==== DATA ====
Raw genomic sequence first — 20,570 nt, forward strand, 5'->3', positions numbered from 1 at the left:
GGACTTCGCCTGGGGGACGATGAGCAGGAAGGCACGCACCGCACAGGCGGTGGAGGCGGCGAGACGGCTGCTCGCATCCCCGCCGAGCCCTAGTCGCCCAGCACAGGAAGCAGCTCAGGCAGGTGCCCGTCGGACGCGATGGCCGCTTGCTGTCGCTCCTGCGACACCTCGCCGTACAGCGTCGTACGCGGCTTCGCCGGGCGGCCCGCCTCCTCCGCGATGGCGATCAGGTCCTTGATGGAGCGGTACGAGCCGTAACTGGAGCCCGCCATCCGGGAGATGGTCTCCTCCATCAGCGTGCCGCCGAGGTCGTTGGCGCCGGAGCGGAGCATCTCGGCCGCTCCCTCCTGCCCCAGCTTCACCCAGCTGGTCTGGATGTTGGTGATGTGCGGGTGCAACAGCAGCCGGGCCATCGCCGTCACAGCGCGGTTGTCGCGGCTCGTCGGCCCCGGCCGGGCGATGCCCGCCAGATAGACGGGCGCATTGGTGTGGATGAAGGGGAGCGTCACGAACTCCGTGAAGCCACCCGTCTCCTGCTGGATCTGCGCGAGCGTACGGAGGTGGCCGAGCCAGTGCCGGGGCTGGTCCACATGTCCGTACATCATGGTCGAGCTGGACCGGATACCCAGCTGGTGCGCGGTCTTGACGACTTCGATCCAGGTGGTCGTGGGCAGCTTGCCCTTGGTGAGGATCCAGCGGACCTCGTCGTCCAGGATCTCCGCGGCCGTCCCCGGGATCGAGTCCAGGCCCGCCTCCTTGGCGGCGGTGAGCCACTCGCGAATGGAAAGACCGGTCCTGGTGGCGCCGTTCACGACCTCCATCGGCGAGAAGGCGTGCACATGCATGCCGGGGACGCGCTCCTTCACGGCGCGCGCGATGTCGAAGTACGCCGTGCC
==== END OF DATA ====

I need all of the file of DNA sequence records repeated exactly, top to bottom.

Raw genomic sequence first — 20,570 nt, forward strand, 5'->3', positions numbered from 1 at the left:
GGACTTCGCCTGGGGGACGATGAGCAGGAAGGCACGCACCGCACAGGCGGTGGAGGCGGCGAGACGGCTGCTCGCATCCCCGCCGAGCCCTAGTCGCCCAGCACAGGAAGCAGCTCAGGCAGGTGCCCGTCGGACGCGATGGCCGCTTGCTGTCGCTCCTGCGACACCTCGCCGTACAGCGTCGTACGCGGCTTCGCCGGGCGGCCCGCCTCCTCCGCGATGGCGATCAGGTCCTTGATGGAGCGGTACGAGCCGTAACTGGAGCCCGCCATCCGGGAGATGGTCTCCTCCATCAGCGTGCCGCCGAGGTCGTTGGCGCCGGAGCGGAGCATCTCGGCCGCTCCCTCCTGCCCCAGCTTCACCCAGCTGGTCTGGATGTTGGTGATGTGCGGGTGCAACAGCAGCCGGGCCATCGCCGTCACAGCGCGGTTGTCGCGGCTCGTCGGCCCCGGCCGGGCGATGCCCGCCAGATAGACGGGCGCATTGGTGTGGATGAAGGGGAGCGTCACGAACTCCGTGAAGCCACCCGTCTCCTGCTGGATCTGCGCGAGCGTACGGAGGTGGCCGAGCCAGTGCCGGGGCTGGTCCACATGTCCGTACATCATGGTCGAGCTGGACCGGATACCCAGCTGGTGCGCGGTCTTGACGACTTCGATCCAGGTGGTCGTGGGCAGCTTGCCCTTGGTGAGGATCCAGCGGACCTCGTCGTCCAGGATCTCCGCGGCCGTCCCCGGGATCGAGTCCAGGCCCGCCTCCTTGGCGGCGGTGAGCCACTCGCGAATGGAAAGACCGGTCCTGGTGGCGCCGTTCACGACCTCCATCGGCGAGAAGGCGTGCACATGCATGCCGGGGACGCGCTCCTTCACGGCGCGCGCGATGTCGAAGTACGCCGTGCC